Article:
I must learn Russian. Then I could tell the delightful young Russians sporting in the swimming pool that splashes of water are fatal to my laptop. Then, why do I care? The sky is blue, the air is warm and scented, small and medium craft are bobbing gently against the slight motion of the sea. The others have gone to Ventimiglia to buy a host of useless articles and so I am catching up with my diary.
I need the rest. Rico Smyth’s departure had created a challenge to my leadership – a chambers’ meeting in which my head was on the proverbial block. I had some things on my side: barristers, whilst extremely talented in focused argument unravelling the complicated affairs of their clients, could not organise a piss-up in a brewery when it comes to their own affairs. I hovered around the clerks’ room as they came back from court in dribs and drabs. They smiled and said “hello” to me but I noticed a disturbing proportion failed to meet my eye.

I wandered upstairs to our meeting room at about 6pm and found about 40 of them in tiers of assorted chairs we had assembled. By tradition, our meetings are chaired by the senior junior, David Moncrieff, who was reaching that stage of life where he had become difficult to predict. I sat amongst a small coterie of Silks who would probably support me – more on the “threatened species” principle than because of any particular love.

The thrust of the attack was that we were failing to attract decent work and the best members were peeling off. Times are difficult. You cannot be in a set which depends on publicly funded work, face huge fee cuts, have increasing numbers of solicitors and prosecuting agencies doing work in-house without fear. However, it is just like the Bar to confuse challenges with the Bubonic Plague. Anyone who has read The Golden Bough or seen The Wicker Man knows that that the only answer is human sacrifice.

Jacob Seely led for the Opposition. He is a thin, pale, bespectacled junior aged 35 who has established a niche practice prosecuting peasants from the third world who carry Class A drugs. However, there is a difference between asking some bewildered Colombian why her daily bowel movement included a large quantity of cocaine and interrogating William Byfield QC on matters within his expert knowledge. On the whole, I suspect the Colombian mule was more convincing. My normal fluency deserted me. My cheeks were warming and I was speaking at twice my normal speed. Dr Liu’s recent dental work produced a spitting and spluttering effect which hardly added to the performance. “I sink chew are edgareating, sorry, exaggerating” delivered at the speed of light caused titters amongst a little claque of juniors who I myself had interviewed for tenancies in very different circumstances.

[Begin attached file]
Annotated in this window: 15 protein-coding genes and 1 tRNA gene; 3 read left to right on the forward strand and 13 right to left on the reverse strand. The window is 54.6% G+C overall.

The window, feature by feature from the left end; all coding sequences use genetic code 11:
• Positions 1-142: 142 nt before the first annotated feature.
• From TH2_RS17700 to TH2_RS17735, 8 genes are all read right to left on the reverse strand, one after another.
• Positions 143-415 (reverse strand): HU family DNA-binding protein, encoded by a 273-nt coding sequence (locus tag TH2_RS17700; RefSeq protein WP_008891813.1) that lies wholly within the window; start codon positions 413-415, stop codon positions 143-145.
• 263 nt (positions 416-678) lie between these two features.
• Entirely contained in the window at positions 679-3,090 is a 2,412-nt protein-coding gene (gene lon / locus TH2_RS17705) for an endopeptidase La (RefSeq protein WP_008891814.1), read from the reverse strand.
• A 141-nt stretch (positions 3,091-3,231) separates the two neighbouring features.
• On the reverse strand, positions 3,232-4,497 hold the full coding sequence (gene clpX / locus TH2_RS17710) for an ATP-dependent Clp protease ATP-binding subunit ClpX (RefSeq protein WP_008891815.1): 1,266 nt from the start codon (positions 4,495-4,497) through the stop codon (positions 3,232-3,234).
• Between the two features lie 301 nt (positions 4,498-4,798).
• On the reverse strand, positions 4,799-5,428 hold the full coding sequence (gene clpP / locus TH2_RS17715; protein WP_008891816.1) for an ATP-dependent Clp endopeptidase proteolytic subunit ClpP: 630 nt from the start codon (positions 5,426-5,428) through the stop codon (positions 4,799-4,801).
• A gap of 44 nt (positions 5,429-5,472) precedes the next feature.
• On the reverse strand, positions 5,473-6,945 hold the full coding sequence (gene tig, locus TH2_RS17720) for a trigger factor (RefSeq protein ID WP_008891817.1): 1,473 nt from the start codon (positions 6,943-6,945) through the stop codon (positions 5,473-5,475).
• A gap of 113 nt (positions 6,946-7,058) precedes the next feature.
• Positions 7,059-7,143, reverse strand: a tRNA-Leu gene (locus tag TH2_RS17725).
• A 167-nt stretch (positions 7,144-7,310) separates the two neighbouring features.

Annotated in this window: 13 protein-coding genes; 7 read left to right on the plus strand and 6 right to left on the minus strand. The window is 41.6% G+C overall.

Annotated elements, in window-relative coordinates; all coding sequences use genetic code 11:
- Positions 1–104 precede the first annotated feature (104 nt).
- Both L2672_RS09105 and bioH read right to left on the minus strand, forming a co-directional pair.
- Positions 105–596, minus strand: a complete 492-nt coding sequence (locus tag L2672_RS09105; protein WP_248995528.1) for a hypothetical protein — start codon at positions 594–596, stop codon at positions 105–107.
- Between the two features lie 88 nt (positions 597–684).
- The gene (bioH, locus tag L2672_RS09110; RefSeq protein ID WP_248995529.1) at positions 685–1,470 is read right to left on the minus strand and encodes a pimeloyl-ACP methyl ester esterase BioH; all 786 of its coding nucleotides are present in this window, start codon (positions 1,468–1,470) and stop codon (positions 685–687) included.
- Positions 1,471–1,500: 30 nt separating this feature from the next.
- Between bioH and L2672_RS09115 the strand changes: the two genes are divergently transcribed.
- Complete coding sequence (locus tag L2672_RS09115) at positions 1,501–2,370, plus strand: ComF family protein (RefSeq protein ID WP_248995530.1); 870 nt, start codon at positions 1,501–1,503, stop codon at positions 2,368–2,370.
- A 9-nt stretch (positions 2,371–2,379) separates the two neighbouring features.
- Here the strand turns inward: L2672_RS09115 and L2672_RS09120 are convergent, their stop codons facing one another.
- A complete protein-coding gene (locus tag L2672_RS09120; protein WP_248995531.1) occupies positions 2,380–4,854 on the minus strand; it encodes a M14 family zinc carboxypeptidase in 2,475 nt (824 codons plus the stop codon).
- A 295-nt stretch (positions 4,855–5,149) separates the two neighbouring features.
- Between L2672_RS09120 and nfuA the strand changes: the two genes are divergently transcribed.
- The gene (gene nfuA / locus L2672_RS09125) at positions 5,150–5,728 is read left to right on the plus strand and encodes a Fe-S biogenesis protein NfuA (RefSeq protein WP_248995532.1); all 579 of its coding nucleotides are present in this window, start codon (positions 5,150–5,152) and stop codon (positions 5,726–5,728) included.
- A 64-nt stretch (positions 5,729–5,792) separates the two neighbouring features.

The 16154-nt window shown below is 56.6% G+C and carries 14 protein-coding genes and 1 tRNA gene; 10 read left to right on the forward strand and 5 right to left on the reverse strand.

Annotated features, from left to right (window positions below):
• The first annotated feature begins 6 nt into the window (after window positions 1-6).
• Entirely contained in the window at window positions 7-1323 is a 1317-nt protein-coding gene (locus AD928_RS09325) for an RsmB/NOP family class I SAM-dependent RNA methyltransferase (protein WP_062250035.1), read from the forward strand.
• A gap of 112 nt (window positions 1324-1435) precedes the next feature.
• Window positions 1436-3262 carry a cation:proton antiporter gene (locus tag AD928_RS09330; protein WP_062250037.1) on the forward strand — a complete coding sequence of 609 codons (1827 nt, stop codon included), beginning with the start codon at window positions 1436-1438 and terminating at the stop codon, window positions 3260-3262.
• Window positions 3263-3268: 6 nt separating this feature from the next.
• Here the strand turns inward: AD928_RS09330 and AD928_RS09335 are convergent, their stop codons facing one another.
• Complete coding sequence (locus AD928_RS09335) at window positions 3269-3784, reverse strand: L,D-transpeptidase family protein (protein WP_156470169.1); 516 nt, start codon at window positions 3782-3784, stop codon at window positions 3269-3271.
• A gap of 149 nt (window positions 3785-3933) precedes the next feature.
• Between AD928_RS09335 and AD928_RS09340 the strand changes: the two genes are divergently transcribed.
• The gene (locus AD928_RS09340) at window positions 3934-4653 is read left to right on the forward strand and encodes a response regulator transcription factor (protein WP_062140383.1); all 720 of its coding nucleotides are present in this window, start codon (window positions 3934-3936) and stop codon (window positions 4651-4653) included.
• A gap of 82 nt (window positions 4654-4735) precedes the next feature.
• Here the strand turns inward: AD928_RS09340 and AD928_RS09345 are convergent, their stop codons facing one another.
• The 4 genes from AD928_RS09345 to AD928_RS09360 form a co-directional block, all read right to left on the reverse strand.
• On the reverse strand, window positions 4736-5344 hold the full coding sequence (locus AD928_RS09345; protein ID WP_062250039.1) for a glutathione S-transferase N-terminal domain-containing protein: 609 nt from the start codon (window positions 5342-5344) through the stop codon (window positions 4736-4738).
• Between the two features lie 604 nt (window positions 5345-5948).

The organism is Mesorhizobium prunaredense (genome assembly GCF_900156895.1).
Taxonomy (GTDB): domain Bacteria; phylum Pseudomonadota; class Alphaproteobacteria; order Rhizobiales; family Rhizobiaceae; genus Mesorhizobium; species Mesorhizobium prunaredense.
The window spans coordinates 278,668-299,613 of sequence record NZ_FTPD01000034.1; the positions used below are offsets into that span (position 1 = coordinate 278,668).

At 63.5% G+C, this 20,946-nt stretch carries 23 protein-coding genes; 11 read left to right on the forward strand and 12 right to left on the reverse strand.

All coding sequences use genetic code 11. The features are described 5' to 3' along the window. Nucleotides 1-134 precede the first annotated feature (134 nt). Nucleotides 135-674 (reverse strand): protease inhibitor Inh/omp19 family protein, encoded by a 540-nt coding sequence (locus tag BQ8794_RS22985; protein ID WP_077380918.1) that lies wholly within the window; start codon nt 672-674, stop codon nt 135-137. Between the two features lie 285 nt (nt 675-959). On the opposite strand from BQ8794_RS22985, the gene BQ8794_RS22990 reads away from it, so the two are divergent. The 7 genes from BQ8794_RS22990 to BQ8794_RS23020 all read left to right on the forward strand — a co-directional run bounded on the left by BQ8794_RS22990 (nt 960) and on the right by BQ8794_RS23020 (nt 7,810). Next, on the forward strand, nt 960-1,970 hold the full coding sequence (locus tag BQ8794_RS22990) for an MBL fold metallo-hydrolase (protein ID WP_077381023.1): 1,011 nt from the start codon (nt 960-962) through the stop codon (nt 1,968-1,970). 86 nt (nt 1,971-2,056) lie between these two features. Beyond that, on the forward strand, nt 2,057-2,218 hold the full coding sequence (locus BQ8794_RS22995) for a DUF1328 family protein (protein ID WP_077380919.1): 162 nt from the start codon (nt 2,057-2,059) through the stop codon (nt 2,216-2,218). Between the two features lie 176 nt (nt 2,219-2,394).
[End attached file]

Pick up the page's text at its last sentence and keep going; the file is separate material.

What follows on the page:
My supporters looked glum. I started thinking on the bright side: no more complaints, staff problems, committee meetings and paperwork. This was quickly replaced by the truth: no more room to myself, the humiliation of walking through the Temple and the downcast eyes every time one walked into a robing room. But, humans can shy when faced with the abyss. My saviour was Henrietta Blair-Pitt – one of a small band of family practitioners. She came from a squirearchical family and, frankly, always had a better rapport with her horses than dysfunctional families; but, as one deaf old judge once told me, you can at least hear her. He added, rather unkindly, that it was absolute tripe most of the time, but audible tripe. She launched a blistering attack on my leadership and said it was family practitioners who were the real victims. The 38 criminal practitioners looked queasy.

At this point, I noticed Roderick Twist. He had said nothing, so far. Sly, subtle, insinuating – a man with “trimming” in his blood. He was in for Silk this year and was in calculating mode. He had been looking disdainful, but now stretched his neck and moved his head in a strange arc-like motion from left to right. He cut off Henrietta’s babbling and said “Paddy, what do you think?” Paddy Corkhill, my old mate, always behind the curve, but a real human being: hard-working and hard-living. Could I hope?

He was unusually pithy: “Well, he’s not the greatest thing since sliced bread,” he paused and looked at the seniors, “but we could do a lot worse.” The bubble burst, the mood changed and there was no vote. Much wine was consumed and they left happy and guilt-free. The Queen could go safely to Balmoral. There would be no change of government.

Ah…here come the Ventimiglians clutching parcels and a dry martini with aubergine canapé has appeared on my poolside table. Good old Paddy. I may forgive him one day.

William Byfield is the pseudonym of a senior member of the Bar. Gutteridge Chambers, and the events that happen there, are entirely fictitious.